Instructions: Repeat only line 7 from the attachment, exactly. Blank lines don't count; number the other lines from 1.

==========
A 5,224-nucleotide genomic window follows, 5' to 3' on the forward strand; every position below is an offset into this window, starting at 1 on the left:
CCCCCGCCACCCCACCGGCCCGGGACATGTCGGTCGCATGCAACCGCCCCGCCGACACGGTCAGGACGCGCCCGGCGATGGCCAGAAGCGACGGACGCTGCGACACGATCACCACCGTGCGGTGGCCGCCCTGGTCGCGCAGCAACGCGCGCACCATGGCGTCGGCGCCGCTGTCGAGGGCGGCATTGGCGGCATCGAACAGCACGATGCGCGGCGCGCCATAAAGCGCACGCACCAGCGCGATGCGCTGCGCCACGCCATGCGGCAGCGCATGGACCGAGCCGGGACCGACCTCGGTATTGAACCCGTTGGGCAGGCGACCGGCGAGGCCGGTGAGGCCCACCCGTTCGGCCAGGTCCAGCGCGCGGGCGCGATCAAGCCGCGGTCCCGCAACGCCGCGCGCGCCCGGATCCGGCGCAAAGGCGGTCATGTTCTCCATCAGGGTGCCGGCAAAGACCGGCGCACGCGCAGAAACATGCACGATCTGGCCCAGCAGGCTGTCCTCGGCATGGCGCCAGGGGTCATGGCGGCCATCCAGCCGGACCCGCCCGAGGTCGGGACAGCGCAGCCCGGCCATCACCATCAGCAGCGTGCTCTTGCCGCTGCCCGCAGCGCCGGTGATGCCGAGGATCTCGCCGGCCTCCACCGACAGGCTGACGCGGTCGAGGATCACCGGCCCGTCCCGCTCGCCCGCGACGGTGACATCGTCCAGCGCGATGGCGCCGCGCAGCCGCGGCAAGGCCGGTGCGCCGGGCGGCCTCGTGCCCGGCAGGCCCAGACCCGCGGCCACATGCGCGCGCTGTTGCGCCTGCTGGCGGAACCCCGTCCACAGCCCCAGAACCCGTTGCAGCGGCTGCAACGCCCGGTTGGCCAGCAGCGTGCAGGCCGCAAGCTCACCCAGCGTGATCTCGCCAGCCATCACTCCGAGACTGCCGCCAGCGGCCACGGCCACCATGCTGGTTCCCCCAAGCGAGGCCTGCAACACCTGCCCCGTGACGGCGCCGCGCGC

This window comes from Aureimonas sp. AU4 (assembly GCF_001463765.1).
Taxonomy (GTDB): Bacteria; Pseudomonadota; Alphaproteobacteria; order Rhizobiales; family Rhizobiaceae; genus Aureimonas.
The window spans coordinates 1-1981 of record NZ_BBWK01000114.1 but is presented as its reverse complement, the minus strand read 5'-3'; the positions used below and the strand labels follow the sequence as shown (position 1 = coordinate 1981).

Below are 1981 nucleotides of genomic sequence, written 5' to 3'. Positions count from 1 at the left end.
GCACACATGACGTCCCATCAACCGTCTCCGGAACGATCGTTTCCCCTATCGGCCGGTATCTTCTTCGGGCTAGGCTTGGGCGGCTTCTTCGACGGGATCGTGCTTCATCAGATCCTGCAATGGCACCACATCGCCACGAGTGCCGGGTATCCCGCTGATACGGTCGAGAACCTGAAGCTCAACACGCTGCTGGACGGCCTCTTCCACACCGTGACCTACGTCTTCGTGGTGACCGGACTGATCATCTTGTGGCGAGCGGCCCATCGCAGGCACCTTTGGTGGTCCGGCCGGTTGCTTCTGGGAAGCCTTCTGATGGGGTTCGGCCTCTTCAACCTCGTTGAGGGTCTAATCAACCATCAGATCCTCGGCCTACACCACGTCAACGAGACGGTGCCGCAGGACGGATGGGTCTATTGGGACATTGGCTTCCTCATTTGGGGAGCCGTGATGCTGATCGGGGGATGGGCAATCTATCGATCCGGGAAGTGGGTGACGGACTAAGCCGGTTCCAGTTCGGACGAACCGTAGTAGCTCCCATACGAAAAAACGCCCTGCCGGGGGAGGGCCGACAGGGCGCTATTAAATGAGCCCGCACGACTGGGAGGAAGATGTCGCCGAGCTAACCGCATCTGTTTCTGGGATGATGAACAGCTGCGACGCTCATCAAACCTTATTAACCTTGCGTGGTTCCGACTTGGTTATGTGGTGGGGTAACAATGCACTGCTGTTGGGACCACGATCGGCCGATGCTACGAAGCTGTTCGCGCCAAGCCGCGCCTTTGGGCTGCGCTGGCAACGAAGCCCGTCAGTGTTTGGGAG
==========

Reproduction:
GCACACATGACGTCCCATCAACCGTCTCCGGAACGATCGTTTCCCCTATCGGCCGGTATCTTCTTCGGGCTAGGCTTGGGCGGCTTCTTCGACGGGATCGTGCTTCATCAGATCCTGCAATGGCACCACATCGCCACGAGTGCCGGGTATCCCGCTGATACGGTCGAGAACCTGAAGCTCAACACGCTGCTGGACGGCCTCTTCCACACCGTGACCTACGTCTTCGTGGTGACCGGACTGATCATCTTGTGGCGAGCGGCCCATCGCAGGCACCTTTGGTGGTCCGGCCGGTTGCTTCTGGGAAGCCTTCTGATGGGGTTCGGCCTCTTCAACCTCGTTGAGGGTCTAATCAACCATCAGATCCTCGGCCTACACCACGTCAACGAGACGGTGCCGCAGGACGGATGGGTCTATTGGGACATTGGCTTCCTCATTTGGGGAGCCGTGATGCTGATCGGGGGATGGGCAATCTATCGATCCGGGAAGTGGGTGACGGACTAAGCCGGTTCCAGTTCGGACGAACCGTAGTAGCTCCCATACGAAAAAACGCCCTGCCGGGGGAGGGCCGACAGGGCGCTATTAAATGAGCCCGCACGACTGGGAGGAAGATGTCGCCGAGCTAACCGCATCTGTTTCTGGGATGATGAACAGCTGCGACGCTCATCAAACCTTATTAACCTTGCGTGGTTCCGACTTGGTTATGTGGTGGGGTAACAATGCACTGCTGTTGGGACCACGATCGGCCGATGCTACGAAGCTGTTCGCGCCAAGCCGCGCCTTTGGGCTGCGCTGGCAACGAAGCCCGTCAGTGTTTGGGAG